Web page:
It’s all about community. It’s all love. It’s letting everybody know that we got your back. Don’t even worry about it. We’re all here. We are all family.
Starr: Do you mind sharing with me moments of Black joy y’all have created with The Collective?
Ronnie: I think it’s just us meeting up and just sharing our stories. It’s reassuring. It’s healthy validation to hear like, “Oh, you’ve been through that too?” We just talk about how racism works and be like, “Yeah, you going through that too? That happened to me.” It’s just this cool vibe of like, “Hey, bro. We’re all getting together.” And it’s the love of our people, you know?
Starr: Following the murder of Tyre Nichols, it was revealed that he loved skateboarding. So a lot of Black skaters did meetups in his honor. What were your thoughts when you saw that sense of community?
Ronnie: On some real sh*t, the community always gonna be together no matter what. Like, that’s just who we are. We don’t like laws. We don’t like cops. We don’t f**k with them. One of the reasons probably why we skate is because we don’t follow the rules. Skateboarding has always been deemed as something “bad.” But now we have stuff like the Olympics, and it’s like, “Oh. This is so cool.” That’s why I f**k with skaters a lot because we’re on the same kind of wave. We believe ACAB.
Starr: So what are your thoughts on people who see skateboarding as a part of Black culture?
Ronnie: I think it’s very much a part of it. That’s just a stigma that people place on skateboarding. They wanna be like, “Oh, that’s a white boy sport.” Yeah, maybe like 30 years ago. But if you’re into skateboarding, you know that it’s everybody’s sport, honestly. There’s people from all walks of life who skateboard. That’s why I feel like everyone likes to skateboard: because it’s like everybody’s sport.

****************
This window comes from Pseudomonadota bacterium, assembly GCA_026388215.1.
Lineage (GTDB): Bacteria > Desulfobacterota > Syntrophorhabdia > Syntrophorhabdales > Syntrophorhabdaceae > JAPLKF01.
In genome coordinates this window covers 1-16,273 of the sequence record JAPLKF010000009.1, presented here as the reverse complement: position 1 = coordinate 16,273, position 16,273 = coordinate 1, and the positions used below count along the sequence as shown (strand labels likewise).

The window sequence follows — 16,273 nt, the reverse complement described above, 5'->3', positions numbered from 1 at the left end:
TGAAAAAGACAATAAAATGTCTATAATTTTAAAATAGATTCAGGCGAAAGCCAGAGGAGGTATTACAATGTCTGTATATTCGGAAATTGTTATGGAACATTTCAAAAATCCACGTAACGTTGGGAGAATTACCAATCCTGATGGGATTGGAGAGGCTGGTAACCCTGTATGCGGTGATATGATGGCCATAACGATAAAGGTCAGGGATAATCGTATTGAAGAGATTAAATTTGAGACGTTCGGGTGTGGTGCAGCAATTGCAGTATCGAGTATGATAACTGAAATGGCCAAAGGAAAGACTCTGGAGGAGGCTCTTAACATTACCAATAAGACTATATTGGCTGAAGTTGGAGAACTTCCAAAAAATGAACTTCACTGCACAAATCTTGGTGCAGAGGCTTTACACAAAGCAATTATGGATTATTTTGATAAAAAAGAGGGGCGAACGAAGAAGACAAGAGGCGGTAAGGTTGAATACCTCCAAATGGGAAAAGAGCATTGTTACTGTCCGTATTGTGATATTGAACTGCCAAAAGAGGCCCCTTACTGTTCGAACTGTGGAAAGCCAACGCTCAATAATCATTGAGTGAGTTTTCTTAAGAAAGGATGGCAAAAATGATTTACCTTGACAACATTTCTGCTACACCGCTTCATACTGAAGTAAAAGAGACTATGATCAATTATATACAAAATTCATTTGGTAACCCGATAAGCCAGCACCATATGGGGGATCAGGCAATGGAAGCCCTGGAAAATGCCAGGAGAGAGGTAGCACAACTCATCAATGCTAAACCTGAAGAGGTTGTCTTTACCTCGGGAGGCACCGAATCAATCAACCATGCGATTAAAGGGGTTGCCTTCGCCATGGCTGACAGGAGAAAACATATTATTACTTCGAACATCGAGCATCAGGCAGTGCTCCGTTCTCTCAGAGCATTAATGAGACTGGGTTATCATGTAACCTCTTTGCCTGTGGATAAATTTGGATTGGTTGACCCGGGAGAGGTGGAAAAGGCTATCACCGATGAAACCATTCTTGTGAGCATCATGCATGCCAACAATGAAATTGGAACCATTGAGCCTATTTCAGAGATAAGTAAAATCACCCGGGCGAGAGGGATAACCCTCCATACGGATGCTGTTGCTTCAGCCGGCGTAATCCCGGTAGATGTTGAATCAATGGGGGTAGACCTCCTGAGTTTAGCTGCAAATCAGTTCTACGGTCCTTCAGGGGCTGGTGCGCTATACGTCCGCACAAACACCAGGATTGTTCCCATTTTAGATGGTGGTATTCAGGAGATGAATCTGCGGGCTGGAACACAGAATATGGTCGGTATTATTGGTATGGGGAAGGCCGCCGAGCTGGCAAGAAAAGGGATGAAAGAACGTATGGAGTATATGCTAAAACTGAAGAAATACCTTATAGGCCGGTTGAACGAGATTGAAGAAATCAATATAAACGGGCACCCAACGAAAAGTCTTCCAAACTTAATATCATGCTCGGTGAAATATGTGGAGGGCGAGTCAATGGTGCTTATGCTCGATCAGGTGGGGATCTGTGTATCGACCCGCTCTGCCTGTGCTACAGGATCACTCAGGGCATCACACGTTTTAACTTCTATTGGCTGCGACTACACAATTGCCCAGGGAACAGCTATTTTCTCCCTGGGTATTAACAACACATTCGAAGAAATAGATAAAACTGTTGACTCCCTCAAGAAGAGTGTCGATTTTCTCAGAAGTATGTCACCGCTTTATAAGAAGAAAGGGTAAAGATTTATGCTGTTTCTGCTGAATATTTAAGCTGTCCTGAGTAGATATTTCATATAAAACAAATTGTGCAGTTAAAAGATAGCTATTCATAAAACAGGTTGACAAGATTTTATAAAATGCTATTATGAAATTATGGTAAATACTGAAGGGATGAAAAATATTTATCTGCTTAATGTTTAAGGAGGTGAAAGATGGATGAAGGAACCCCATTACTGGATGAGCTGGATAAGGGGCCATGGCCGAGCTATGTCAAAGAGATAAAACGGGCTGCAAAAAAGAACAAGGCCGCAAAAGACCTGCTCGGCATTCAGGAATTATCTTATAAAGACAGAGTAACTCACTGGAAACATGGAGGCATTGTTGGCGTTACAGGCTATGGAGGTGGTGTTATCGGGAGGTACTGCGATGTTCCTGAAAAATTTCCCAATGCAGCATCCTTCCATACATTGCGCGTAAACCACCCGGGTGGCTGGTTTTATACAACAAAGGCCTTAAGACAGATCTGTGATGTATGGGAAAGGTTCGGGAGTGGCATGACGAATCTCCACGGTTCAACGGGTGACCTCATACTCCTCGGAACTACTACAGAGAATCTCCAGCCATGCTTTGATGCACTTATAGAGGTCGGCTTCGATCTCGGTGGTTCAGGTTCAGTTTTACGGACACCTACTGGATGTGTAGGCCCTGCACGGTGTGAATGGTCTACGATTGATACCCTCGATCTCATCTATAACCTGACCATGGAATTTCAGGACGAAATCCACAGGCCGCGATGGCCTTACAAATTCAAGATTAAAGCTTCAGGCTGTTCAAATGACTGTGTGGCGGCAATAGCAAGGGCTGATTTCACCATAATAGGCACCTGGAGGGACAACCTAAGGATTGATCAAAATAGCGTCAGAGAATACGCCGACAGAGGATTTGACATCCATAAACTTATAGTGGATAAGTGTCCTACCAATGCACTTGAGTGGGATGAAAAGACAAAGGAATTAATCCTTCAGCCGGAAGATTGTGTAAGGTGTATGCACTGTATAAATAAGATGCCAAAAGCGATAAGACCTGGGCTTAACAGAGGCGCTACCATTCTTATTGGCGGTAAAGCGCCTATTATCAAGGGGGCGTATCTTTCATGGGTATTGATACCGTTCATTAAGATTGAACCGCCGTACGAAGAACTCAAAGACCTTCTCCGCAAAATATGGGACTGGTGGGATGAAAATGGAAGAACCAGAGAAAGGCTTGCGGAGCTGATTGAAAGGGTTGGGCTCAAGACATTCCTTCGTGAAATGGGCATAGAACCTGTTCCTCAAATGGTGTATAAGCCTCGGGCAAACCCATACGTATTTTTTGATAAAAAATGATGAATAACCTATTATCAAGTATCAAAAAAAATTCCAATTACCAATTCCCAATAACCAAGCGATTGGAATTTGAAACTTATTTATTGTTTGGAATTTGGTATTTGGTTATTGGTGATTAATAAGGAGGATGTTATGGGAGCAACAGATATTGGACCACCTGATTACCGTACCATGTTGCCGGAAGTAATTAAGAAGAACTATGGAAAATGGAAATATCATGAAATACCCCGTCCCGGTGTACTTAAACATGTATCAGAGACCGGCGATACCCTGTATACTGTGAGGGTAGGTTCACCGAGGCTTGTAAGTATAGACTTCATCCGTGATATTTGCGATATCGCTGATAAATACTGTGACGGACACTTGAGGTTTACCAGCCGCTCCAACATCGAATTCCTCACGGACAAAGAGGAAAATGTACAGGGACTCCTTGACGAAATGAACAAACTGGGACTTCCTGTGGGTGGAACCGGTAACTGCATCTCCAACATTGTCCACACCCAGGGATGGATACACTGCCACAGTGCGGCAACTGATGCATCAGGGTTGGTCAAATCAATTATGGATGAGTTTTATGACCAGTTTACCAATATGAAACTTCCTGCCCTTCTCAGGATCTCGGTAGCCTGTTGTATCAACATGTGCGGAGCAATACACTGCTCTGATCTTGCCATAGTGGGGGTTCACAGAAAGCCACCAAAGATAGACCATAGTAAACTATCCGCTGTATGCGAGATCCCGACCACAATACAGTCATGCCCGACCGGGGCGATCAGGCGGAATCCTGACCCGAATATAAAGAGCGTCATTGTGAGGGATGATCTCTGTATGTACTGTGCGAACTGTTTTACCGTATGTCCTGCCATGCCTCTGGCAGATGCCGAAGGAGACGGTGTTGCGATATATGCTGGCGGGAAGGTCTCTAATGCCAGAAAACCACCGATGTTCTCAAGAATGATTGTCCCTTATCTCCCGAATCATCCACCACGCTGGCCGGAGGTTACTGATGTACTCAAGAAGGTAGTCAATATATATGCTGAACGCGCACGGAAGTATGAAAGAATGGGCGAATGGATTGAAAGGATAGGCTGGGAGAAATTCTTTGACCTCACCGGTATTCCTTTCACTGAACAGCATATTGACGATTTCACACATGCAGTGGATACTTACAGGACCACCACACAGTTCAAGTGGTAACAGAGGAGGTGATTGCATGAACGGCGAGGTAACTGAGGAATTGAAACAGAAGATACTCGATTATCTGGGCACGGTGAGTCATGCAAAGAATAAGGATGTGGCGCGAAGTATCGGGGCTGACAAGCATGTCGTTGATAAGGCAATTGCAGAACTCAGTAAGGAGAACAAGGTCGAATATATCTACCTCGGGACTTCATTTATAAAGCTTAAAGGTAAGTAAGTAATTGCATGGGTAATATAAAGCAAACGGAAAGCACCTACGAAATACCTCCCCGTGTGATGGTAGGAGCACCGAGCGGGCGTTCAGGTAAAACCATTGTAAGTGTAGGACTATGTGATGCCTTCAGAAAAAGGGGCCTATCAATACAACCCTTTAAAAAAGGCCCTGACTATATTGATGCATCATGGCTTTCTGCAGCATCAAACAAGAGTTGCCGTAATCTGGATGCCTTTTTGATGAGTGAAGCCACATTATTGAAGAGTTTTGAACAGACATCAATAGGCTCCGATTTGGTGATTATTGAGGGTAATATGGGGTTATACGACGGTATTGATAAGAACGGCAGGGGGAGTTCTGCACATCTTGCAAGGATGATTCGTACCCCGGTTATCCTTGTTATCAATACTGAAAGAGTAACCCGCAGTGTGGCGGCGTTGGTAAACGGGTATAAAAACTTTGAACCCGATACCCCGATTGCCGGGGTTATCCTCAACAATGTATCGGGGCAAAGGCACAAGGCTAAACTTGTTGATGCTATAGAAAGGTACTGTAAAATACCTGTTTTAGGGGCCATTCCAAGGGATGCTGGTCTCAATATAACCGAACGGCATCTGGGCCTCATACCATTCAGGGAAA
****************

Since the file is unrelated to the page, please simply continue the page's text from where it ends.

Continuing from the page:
No matter where I go – if I’m in the hood or not – there’s going to be a skatepark. Depending on what area you are at, you’re going to see a certain type of demographic at that park. So like I’m in San Diego. When I go to the park down the street from my house, I already know I’m about to see hella Mexicans and Black people at that park. That’s just how it goes.
Starr: So how do you see the future of skateboarding?
Ronnie: No matter what country you are in, your country has skateboarding. Like in Africa, they’ve been on it, but they’re really getting on it now. Oh, man. Ten years from now? Africa is probably gonna take over skateboarding. The skate parks there are not as nice as the skate parks out here. So that means they’re coming from the gutter, and when you’re coming from the gutter, you really don’t have the nice materials, you’re gonna get hella good. You’re gonna get raw. Like, you ain’t got no choice but to be good at it. There’s no baby steps, you just gotta go straight to it. I’ve been watching those videos and they are hella good. I’m telling you, 10 years from now, it’s about to be a wrap. I’m really excited for them.
See ya’ next time, and remember to spread Black joy!